RE: Heat Exchanger Hydrotesting Procedures

We do air tests on the individual tubes to identify leaking tubes. This is done after pulling and cleaning. After repairs we do hydrotesting.

Steven van Els

RE: Heat Exchanger Hydrotesting Procedures

Thanks, svanels!  Questions:

1) Is the air test done as a matter of routine to all cleaned bundles?

2) Is the air test performed on some suspected tubes, or on all tubes in a bundle?

RE: Heat Exchanger Hydrotesting Procedures

We have done already two turnarounds and we fairly know which heatexchangers give trouble. Typically it are the vacuum jet overhead condensors (gases) and cooling water in the tubes.

The crude-vacuumbottoms and other oil to oil exchanges normally don't give problems, we never found a leak.

We do the test on all the tubes, but thouroughly testing is done with the vacuum condensors, because you need to know in an early stage if it is retubing or pluging, and plan for replacing the whole bundle. There are special air tools for tube bundle testing. Basically one man at channel head side with an airgun and another at floating head side to plug the other end with a pressure gauge.
It is easier to test then pressure testing in the shell with water to find leaking tubes.


Steven van Els

RE: Heat Exchanger Hydrotesting Procedures

As far as I know that the hydrotest by air is safety concern and water is usually used. I have seen incidents with air hydrotesting that caused fracture of some vessels.
Therefore, recently we have done both air and water hydrotesting for some equipement in the plant where the fluid service either vapour or liquid.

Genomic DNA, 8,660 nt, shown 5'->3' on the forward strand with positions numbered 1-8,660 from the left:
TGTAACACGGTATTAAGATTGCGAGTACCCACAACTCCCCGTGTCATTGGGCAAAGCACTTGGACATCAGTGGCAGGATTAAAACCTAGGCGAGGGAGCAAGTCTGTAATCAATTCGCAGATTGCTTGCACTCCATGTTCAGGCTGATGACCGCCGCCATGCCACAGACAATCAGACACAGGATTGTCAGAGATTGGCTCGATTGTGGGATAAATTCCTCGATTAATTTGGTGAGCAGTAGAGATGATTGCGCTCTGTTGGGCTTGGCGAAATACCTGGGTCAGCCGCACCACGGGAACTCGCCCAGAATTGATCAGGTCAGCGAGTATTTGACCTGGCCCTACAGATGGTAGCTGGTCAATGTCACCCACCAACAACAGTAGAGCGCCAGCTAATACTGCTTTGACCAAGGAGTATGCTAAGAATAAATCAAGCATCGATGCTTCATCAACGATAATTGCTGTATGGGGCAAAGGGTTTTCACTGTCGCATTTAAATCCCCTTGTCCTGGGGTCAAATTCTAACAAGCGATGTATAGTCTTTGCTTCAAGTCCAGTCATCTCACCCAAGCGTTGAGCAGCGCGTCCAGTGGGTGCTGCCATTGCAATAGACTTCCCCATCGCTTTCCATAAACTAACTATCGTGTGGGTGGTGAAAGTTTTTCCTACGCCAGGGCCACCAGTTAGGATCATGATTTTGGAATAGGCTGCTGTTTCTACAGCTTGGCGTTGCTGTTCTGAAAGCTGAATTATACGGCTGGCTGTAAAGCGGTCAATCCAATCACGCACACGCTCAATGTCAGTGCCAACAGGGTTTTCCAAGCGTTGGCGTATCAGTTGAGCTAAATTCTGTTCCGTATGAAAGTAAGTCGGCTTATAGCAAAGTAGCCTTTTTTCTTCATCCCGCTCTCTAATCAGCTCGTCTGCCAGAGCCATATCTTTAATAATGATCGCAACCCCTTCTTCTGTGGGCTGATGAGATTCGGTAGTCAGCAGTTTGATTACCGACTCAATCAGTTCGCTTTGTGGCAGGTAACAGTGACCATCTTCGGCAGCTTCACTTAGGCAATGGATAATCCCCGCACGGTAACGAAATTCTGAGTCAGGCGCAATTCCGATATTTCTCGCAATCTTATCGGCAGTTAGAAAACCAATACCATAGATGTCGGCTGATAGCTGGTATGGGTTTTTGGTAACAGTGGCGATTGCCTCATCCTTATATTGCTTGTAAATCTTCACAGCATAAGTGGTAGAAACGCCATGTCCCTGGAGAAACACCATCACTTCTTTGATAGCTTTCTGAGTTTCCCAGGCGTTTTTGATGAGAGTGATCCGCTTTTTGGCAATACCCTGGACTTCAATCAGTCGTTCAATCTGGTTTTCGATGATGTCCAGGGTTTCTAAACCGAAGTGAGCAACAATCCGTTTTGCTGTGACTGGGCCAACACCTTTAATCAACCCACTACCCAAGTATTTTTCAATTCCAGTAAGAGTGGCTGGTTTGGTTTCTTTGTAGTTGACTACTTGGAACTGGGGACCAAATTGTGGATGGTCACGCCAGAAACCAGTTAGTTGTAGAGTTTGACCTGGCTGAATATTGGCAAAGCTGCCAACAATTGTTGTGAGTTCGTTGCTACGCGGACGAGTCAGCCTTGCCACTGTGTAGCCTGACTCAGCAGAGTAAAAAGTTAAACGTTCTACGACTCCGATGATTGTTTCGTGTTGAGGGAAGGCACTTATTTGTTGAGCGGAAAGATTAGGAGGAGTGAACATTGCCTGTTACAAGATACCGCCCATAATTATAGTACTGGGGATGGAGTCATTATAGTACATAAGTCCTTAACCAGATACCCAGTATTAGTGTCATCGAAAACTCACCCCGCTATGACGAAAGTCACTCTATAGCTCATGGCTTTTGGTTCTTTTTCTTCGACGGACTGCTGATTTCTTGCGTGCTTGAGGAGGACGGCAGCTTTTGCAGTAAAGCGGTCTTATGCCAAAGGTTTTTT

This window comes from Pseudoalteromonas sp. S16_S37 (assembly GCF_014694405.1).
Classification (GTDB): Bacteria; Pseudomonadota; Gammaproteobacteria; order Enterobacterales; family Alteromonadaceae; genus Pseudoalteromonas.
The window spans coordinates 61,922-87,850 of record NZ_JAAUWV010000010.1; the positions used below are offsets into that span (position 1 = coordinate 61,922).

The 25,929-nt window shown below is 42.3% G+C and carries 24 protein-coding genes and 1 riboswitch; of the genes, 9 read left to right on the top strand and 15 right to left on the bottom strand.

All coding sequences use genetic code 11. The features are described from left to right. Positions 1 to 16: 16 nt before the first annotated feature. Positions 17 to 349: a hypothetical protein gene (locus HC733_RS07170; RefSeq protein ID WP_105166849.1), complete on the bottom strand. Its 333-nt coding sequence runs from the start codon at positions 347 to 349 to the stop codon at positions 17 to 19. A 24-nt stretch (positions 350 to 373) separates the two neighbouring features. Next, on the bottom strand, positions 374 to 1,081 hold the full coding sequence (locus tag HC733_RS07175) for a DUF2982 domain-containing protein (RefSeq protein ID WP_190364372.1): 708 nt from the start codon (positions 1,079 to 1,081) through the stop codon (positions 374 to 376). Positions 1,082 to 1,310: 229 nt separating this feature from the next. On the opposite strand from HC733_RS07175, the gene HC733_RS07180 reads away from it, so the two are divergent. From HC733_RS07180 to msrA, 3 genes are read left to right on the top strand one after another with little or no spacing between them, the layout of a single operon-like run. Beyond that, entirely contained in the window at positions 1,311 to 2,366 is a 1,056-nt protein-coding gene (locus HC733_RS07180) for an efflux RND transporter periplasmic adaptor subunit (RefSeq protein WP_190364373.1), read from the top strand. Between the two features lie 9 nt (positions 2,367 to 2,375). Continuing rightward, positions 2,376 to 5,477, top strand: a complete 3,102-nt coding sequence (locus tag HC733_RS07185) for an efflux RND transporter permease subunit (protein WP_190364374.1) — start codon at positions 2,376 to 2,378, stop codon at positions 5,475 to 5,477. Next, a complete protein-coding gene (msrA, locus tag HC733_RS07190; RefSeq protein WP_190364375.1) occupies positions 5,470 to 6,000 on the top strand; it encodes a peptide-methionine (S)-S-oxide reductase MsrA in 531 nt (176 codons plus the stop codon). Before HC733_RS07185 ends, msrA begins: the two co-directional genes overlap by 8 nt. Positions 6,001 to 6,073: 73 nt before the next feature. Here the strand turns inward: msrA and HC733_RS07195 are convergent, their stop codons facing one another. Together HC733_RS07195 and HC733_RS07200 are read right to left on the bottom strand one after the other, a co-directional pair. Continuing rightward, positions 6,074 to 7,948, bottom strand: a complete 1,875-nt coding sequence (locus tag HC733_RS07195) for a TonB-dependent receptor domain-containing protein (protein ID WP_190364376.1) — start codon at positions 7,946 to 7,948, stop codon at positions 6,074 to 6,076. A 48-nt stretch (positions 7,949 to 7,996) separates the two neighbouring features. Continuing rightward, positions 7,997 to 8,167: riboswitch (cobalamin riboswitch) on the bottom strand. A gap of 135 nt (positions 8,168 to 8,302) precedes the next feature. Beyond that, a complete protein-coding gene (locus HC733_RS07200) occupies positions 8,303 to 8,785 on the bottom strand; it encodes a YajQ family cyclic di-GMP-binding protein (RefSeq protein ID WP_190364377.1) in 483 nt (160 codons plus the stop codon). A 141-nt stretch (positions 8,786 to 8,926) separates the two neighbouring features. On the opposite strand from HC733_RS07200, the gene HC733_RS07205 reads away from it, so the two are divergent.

That was done by subcontractor with special devices with given instructions (i.e. time of pressurizing, holding, and repeating)
I dont have this procedure now but this what I have experienced.


RE: Heat Exchanger Hydrotesting Procedures

The air test is not a hydrotest, with the hydrotest you evaluate the structural integrity, with the air test you localize problems.
The engineer who executes a hydrotest on a boiler with steam, will lose his license and face juridical penalties.

Steven van Els

Red Flag This Post

Please let us know here why this post is inappropriate. Reasons such as off-topic, duplicates, flames, illegal, vulgar, or students posting their homework.

Red Flag Submitted

Thank you for helping keep Eng-Tips Forums free from inappropriate posts.
The Eng-Tips staff will check this out and take appropriate action.

Reply To This Thread

Posting in the Eng-Tips forums is a member-only feature.

Click Here to join Eng-Tips and talk with other members!


Close Box

Join Eng-Tips® Today!

Join your peers on the Internet's largest technical engineering professional community.
It's easy to join and it's free.

Here's Why Members Love Eng-Tips Forums:

Register now while it's still free!

Already a member? Close this window and log in.

Join Us             Close